Tony Lujan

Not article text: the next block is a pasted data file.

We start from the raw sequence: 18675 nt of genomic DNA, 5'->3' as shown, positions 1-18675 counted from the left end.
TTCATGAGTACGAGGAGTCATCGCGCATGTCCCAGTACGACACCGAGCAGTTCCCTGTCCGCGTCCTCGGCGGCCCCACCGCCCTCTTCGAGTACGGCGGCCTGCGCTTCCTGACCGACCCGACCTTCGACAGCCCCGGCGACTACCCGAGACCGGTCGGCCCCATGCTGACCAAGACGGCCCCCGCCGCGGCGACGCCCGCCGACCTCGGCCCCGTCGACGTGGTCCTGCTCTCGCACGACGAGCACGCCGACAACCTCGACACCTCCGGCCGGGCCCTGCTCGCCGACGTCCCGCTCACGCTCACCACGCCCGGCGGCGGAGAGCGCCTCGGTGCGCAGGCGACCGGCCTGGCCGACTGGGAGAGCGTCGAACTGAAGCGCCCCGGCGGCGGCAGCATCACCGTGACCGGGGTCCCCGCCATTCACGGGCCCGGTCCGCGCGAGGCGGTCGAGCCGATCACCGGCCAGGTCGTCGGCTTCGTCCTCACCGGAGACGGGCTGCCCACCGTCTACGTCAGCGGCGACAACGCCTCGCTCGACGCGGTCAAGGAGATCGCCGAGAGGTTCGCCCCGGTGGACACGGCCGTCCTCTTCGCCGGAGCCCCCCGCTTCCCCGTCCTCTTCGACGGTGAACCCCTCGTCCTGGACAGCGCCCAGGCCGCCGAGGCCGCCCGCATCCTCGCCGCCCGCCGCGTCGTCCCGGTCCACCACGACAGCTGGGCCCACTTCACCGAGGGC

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Session man, disciple of Clark Terry, Latin jazz traditionalist, trumpeter Tony Lujan chooses to follow the well-worn 21st century path of saluting other trumpet players, most of whom were gone at the time of the disc's release. The twist is that these are Latin jazz renderings of the works of the masters -- and they are uncompromising, vital re-interpretations, and well-worth hearing. The usual icons are run-up the flagpole, -- one tune per composer -- Miles Davis, Lee Morgan, Clifford Brown, Dizzy Gillespie, Kenny Dorham, Woody Shaw, Freddie Hubbard, Terry, of course -- and Lujan fields a full ten-piece band of Latino musicians with four percussionists, and an accomplished four-horn front line: Lujan, Conrad Herwig on trombone, Yosvanni Terry on tenor, and Miguel Zenón on alto sax. The group comes up with a particularly welcome, boiling, complicated Latin jazz take on Hubbard's seldom-covered "The Intrepid Fox," and Lujan proves himself a master of the traditional bop trumpet line on tunes like Dorham's "Short Story" and Brown's "Daahoud." He also contributes his own attractively romantic danzon number, "Forever My Love," with a ghostly string septet glommed on underneath and sounding very much like Hubbard on the flugelhorn. The Latin percussionists inject a steady undercurrent of energy into the affair -- and that's enough to bring what could have been a pro forma exercise in reverence to life.

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